Note that there may be a newer version of the SDK available at the time, please adjust as appropriate.

Building a static ffmpeg binary with the required options:

cd ~/ffmpeg_sources
git clone https://github.com/FFmpeg/FFmpeg -b master
cd FFmpeg
PATH="/apps/ffmpeg/dyn/bin:$PATH" PKG_CONFIG_PATH="/apps/ffmpeg/dyn/lib/pkgconfig" ./configure \
  --prefix="/apps/ffmpeg/dyn" \
  --enable-shared \
  --extra-cflags="-I/apps/ffmpeg/dyn/include" \
  --extra-ldflags="-L/apps/ffmpeg/dyn/lib" \
  --bindir="/apps/ffmpeg/dyn/bin" \
  --enable-cuda \
  --enable-cuvid \
  --enable-libnpp \
  --extra-cflags=-I../nv_sdk \
  --extra-ldflags=-L../nv_sdk \
  --enable-vaapi \
  --enable-gpl \
  --cpu=native \
  --enable-opengl \
  --enable-libspeex \
  --enable-openssl \
  --enable-libfdk-aac \
  --enable-libx264 \
  --extra-libs=libpthread \
  --enable-libx265 \
  --enable-nvenc \
  --enable-nonfree 
PATH="/apps/ffmpeg/dyn/bin:$PATH" make -j$(nproc) 
make -j$(nproc) install 
make -j$(nproc) distclean 
hash -r

If ~/bin is already in your path, you can call up ffmpeg directly.

Now that we’re done deploying FFmpeg, let us revert the build directory back to the root user:

sudo chown -Rc root:root /apps/ffmpeg/dyn

Now, generate a module file for ffmpeg:

module avail ffmpeg

------------------------ /usr/share/modules/modulefiles ------------------------
ffmpeg/dyn ffmpeg/git

Inspect the module file:

module show ffmpeg/dyn
-------------------------------------------------------------------
/usr/share/modules/modulefiles/ffmpeg/dyn:

conflict     ffmpeg/prod 
prepend-path     PATH /apps/ffmpeg/dyn/bin 
prepend-path     LD_LIBRARY_PATH /apps/ffmpeg/dyn/lib 
-------------------------------------------------------------------

Modulefile content:

#%Module1.0#####################################################################
##
## ffmpeg media transcoder modulefile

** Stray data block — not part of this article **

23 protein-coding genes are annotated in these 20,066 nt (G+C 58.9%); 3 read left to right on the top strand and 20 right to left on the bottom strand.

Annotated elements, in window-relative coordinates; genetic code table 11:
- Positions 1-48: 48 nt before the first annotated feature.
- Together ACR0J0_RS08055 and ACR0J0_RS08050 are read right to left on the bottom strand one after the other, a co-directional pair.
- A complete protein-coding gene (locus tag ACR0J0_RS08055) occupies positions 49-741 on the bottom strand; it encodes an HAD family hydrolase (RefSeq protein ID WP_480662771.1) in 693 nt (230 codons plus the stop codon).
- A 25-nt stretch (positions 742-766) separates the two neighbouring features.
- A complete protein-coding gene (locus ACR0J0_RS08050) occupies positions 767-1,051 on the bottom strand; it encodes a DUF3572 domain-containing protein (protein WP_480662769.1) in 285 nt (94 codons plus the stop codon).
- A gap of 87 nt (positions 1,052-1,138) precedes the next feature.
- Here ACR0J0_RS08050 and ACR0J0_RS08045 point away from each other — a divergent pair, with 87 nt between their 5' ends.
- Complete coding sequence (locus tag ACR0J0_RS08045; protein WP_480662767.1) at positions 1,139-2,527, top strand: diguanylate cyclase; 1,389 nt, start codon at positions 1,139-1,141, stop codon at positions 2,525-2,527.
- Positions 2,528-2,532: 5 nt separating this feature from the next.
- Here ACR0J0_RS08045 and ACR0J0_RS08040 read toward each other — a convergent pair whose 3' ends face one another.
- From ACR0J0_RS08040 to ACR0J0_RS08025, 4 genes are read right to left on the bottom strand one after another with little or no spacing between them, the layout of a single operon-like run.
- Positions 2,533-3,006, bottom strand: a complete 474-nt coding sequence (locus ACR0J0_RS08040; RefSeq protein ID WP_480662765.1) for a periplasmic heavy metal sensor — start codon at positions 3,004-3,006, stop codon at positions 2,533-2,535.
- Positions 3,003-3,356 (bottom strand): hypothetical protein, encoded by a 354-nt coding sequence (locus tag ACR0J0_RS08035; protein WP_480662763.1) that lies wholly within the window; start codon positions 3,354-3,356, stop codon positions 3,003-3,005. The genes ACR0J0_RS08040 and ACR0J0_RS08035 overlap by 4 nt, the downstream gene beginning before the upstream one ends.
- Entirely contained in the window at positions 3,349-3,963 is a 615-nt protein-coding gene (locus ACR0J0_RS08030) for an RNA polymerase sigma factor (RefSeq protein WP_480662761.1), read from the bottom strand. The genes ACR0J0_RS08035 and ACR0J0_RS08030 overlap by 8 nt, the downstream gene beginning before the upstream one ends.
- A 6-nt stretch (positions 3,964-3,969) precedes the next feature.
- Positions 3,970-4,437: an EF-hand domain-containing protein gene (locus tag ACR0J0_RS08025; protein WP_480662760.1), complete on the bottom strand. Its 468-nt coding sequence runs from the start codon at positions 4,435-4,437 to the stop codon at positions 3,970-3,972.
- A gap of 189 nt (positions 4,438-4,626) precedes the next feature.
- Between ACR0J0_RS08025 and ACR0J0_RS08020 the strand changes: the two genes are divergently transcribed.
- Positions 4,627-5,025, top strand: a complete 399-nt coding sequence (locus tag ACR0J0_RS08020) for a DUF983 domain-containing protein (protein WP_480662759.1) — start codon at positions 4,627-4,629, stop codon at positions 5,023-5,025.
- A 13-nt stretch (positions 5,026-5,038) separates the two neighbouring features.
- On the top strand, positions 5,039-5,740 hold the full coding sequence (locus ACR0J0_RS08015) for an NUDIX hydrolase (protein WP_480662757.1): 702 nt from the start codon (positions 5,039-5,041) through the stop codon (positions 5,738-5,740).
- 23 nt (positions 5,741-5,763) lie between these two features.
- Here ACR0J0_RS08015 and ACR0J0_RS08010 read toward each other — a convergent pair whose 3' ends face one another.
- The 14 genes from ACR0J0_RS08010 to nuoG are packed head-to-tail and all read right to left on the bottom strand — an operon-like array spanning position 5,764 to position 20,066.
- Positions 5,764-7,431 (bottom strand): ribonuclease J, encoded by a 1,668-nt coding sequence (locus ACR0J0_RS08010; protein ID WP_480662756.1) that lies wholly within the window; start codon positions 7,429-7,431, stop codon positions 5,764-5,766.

## By Dennis Mungai <dmngaie@gmail.com>
## February, 2018
##

# for Tcl script use only
set     appname         ffmpeg
set     version         dyn
set     prefix          /apps/${appname}/${version}
set     exec_prefix     ${prefix}/bin

conflict        ffmpeg/git

prepend-path    PATH            ${exec_prefix}
prepend-path    LD_LIBRARY_PATH ${prefix}/lib

Now, fetch the sources for obs-studio:

cd ~/source.build
git clone --recursive https://github.com/jp9000/obs-studio.git

Since we deployed FFmpeg as shown above, let us carry on with the build below:

Now, navigate to the downloaded sources:

cd obs-studio

Create a separate build directory:

mkdir build

And cd into it:

cd build

Load ffmpeg/dyn module (note that this was built dynamically, static builds will not work!)

module load ffmpeg/dyn

Now, configure your build:

cmake .. -DBUILD_CAPTIONS=1 -DCMAKE_COLOR_PROFILE=1 -DCMAKE_EXPORT_COMPILE_COMMANDS=1 -DCMAKE_INSTALL_PREFIX=/apps/obs-studio/git -DCMAKE_VERBOSE_MAKEFILE=ON -DUNIX_STRUCTURE=1 -DUSE_SSL=1 -DUSE_XDG=1

Then run make to build it:

time make -j$(nproc) VERBOSE=1

At this stage, create the target directory for its’ deployment (in my case, its under /apps , set it according to your selected Cmake installation prefix).

sudo mkdir -p /apps/obs-studio/git

Then make install to install it:

sudo make install -j$(nproc)

Generate a module file for the binary:

module avail obs-studio

------------------------ /usr/share/modules/modulefiles ------------------------
obs-studio/git

Modulefile contents:

#%Module1.0#####################################################################
##
## obs-studio screen recorder modulefile
## By Dennis Mungai <dmngaie@gmail.com>
## December, 2018
##

# for Tcl script use only
set     appname         obs-studio
set     version         git
set     prefix          /apps/${appname}/${version}
set     exec_prefix     ${prefix}/bin

# Make sure ffmpeg/dyn is loaded
# obs-studio needs ffmpeg/dyn as a dependency!
if { ![is-loaded ffmpeg/dyn] } {
    module load ffmpeg/dyn
}


prepend-path    PATH            ${exec_prefix}
prepend-path    LD_LIBRARY_PATH ${prefix}/lib

Note that in this module file, we declare ffmpeg/dyn as a dependency to this module because it was built based on this version.

Now, load the module by running:

module load obs-studio/git

And run the binary from the terminal by running:

obs

And the application will launch.

When done using the application, simply run:

module unload obs-studio/git

And it will be unloaded from your environment neatly.

Reasons for running a verbose build:

Useful for debugging, if any step of the build fails, you’ll identify the error and the step at which it stops at.

Why the environment-modules system?

It allows for neat separation of dependencies and multiple versions of the same application configured with different options, as the need may be. For instance, on the host machine, I have two ffmpeg versions. Without the environment modules system, it would not have been as trivial to deploy.

Categories Linux, Video Encoding articlesTags , , , , , , ,